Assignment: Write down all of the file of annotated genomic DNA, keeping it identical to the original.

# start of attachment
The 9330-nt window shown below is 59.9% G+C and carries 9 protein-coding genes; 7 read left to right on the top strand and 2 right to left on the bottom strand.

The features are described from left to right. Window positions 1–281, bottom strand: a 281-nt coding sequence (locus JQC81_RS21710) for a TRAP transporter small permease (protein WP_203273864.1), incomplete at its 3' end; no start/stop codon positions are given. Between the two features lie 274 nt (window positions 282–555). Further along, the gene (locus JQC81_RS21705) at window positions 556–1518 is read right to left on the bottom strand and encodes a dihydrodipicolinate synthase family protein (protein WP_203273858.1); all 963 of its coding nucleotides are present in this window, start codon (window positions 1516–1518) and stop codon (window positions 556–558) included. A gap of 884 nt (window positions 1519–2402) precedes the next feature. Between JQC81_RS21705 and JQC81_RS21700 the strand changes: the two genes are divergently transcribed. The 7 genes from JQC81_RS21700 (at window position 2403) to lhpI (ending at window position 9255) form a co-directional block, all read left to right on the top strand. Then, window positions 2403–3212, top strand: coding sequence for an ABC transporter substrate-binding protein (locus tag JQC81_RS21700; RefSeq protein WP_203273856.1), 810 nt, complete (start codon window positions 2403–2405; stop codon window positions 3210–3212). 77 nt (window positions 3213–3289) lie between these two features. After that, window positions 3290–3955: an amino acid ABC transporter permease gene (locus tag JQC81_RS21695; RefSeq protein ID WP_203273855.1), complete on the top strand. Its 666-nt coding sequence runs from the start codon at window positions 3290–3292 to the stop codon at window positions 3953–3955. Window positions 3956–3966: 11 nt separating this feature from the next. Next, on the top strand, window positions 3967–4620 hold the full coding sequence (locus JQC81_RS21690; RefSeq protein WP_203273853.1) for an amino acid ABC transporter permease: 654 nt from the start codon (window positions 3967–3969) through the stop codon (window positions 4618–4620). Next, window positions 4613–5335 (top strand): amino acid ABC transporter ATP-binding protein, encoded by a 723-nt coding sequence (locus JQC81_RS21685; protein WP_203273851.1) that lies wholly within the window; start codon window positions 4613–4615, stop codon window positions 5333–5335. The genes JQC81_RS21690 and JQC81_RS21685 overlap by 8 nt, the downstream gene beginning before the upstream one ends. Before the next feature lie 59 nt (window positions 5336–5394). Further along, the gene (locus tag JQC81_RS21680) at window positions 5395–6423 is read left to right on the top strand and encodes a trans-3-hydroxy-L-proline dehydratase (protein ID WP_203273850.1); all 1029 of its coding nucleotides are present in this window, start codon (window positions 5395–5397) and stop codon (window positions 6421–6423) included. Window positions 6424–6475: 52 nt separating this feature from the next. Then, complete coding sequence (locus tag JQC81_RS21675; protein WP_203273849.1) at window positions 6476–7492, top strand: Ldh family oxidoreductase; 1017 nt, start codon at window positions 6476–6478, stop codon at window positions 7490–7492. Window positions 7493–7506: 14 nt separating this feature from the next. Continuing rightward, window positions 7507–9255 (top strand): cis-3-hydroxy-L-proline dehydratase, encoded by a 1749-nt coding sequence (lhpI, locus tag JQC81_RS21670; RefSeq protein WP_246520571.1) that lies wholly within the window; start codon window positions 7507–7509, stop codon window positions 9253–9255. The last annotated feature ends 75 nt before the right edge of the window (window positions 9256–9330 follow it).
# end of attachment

The 9330-nt window shown below is 59.9% G+C and carries 9 protein-coding genes; 7 read left to right on the top strand and 2 right to left on the bottom strand.

The features are described from left to right. Window positions 1–281, bottom strand: a 281-nt coding sequence (locus JQC81_RS21710) for a TRAP transporter small permease (protein WP_203273864.1), incomplete at its 3' end; no start/stop codon positions are given. Between the two features lie 274 nt (window positions 282–555). Further along, the gene (locus JQC81_RS21705) at window positions 556–1518 is read right to left on the bottom strand and encodes a dihydrodipicolinate synthase family protein (protein WP_203273858.1); all 963 of its coding nucleotides are present in this window, start codon (window positions 1516–1518) and stop codon (window positions 556–558) included. A gap of 884 nt (window positions 1519–2402) precedes the next feature. Between JQC81_RS21705 and JQC81_RS21700 the strand changes: the two genes are divergently transcribed. The 7 genes from JQC81_RS21700 (at window position 2403) to lhpI (ending at window position 9255) form a co-directional block, all read left to right on the top strand. Then, window positions 2403–3212, top strand: coding sequence for an ABC transporter substrate-binding protein (locus tag JQC81_RS21700; RefSeq protein WP_203273856.1), 810 nt, complete (start codon window positions 2403–2405; stop codon window positions 3210–3212). 77 nt (window positions 3213–3289) lie between these two features. After that, window positions 3290–3955: an amino acid ABC transporter permease gene (locus tag JQC81_RS21695; RefSeq protein ID WP_203273855.1), complete on the top strand. Its 666-nt coding sequence runs from the start codon at window positions 3290–3292 to the stop codon at window positions 3953–3955. Window positions 3956–3966: 11 nt separating this feature from the next. Next, on the top strand, window positions 3967–4620 hold the full coding sequence (locus JQC81_RS21690; RefSeq protein WP_203273853.1) for an amino acid ABC transporter permease: 654 nt from the start codon (window positions 3967–3969) through the stop codon (window positions 4618–4620). Next, window positions 4613–5335 (top strand): amino acid ABC transporter ATP-binding protein, encoded by a 723-nt coding sequence (locus JQC81_RS21685; protein WP_203273851.1) that lies wholly within the window; start codon window positions 4613–4615, stop codon window positions 5333–5335. The genes JQC81_RS21690 and JQC81_RS21685 overlap by 8 nt, the downstream gene beginning before the upstream one ends. Before the next feature lie 59 nt (window positions 5336–5394). Further along, the gene (locus tag JQC81_RS21680) at window positions 5395–6423 is read left to right on the top strand and encodes a trans-3-hydroxy-L-proline dehydratase (protein ID WP_203273850.1); all 1029 of its coding nucleotides are present in this window, start codon (window positions 5395–5397) and stop codon (window positions 6421–6423) included. Window positions 6424–6475: 52 nt separating this feature from the next. Then, complete coding sequence (locus tag JQC81_RS21675; protein WP_203273849.1) at window positions 6476–7492, top strand: Ldh family oxidoreductase; 1017 nt, start codon at window positions 6476–6478, stop codon at window positions 7490–7492. Window positions 7493–7506: 14 nt separating this feature from the next. Continuing rightward, window positions 7507–9255 (top strand): cis-3-hydroxy-L-proline dehydratase, encoded by a 1749-nt coding sequence (lhpI, locus tag JQC81_RS21670; RefSeq protein WP_246520571.1) that lies wholly within the window; start codon window positions 7507–7509, stop codon window positions 9253–9255. The last annotated feature ends 75 nt before the right edge of the window (window positions 9256–9330 follow it).